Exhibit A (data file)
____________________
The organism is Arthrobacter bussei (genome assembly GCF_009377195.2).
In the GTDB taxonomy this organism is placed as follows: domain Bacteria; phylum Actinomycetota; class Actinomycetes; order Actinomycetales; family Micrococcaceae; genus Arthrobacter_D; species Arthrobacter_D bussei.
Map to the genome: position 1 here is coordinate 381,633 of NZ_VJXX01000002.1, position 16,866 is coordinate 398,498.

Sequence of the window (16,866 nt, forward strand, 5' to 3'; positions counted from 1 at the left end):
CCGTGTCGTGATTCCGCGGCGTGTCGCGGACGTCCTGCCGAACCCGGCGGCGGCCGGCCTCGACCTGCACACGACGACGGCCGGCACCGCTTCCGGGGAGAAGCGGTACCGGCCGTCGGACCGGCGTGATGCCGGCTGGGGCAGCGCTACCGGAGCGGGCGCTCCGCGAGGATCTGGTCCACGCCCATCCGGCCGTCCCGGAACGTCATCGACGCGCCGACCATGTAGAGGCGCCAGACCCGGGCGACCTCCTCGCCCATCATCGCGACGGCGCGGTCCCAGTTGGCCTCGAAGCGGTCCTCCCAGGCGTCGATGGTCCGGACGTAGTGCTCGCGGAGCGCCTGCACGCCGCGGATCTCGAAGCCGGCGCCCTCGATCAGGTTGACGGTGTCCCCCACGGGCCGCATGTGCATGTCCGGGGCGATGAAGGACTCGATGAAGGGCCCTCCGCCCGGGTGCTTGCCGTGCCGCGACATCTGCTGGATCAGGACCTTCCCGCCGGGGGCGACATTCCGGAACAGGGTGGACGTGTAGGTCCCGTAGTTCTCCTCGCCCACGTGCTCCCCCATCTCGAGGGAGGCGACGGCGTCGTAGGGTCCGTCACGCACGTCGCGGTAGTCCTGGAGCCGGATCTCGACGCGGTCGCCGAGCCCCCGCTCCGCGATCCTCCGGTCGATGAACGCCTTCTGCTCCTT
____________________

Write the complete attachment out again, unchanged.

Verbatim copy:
The organism is Arthrobacter bussei (genome assembly GCF_009377195.2).
In the GTDB taxonomy this organism is placed as follows: domain Bacteria; phylum Actinomycetota; class Actinomycetes; order Actinomycetales; family Micrococcaceae; genus Arthrobacter_D; species Arthrobacter_D bussei.
Map to the genome: position 1 here is coordinate 381,633 of NZ_VJXX01000002.1, position 16,866 is coordinate 398,498.

Sequence of the window (16,866 nt, forward strand, 5' to 3'; positions counted from 1 at the left end):
CCGTGTCGTGATTCCGCGGCGTGTCGCGGACGTCCTGCCGAACCCGGCGGCGGCCGGCCTCGACCTGCACACGACGACGGCCGGCACCGCTTCCGGGGAGAAGCGGTACCGGCCGTCGGACCGGCGTGATGCCGGCTGGGGCAGCGCTACCGGAGCGGGCGCTCCGCGAGGATCTGGTCCACGCCCATCCGGCCGTCCCGGAACGTCATCGACGCGCCGACCATGTAGAGGCGCCAGACCCGGGCGACCTCCTCGCCCATCATCGCGACGGCGCGGTCCCAGTTGGCCTCGAAGCGGTCCTCCCAGGCGTCGATGGTCCGGACGTAGTGCTCGCGGAGCGCCTGCACGCCGCGGATCTCGAAGCCGGCGCCCTCGATCAGGTTGACGGTGTCCCCCACGGGCCGCATGTGCATGTCCGGGGCGATGAAGGACTCGATGAAGGGCCCTCCGCCCGGGTGCTTGCCGTGCCGCGACATCTGCTGGATCAGGACCTTCCCGCCGGGGGCGACATTCCGGAACAGGGTGGACGTGTAGGTCCCGTAGTTCTCCTCGCCCACGTGCTCCCCCATCTCGAGGGAGGCGACGGCGTCGTAGGGTCCGTCACGCACGTCGCGGTAGTCCTGGAGCCGGATCTCGACGCGGTCGCCGAGCCCCCGCTCCGCGATCCTCCGGTCGATGAACGCCTTCTGCTCCTT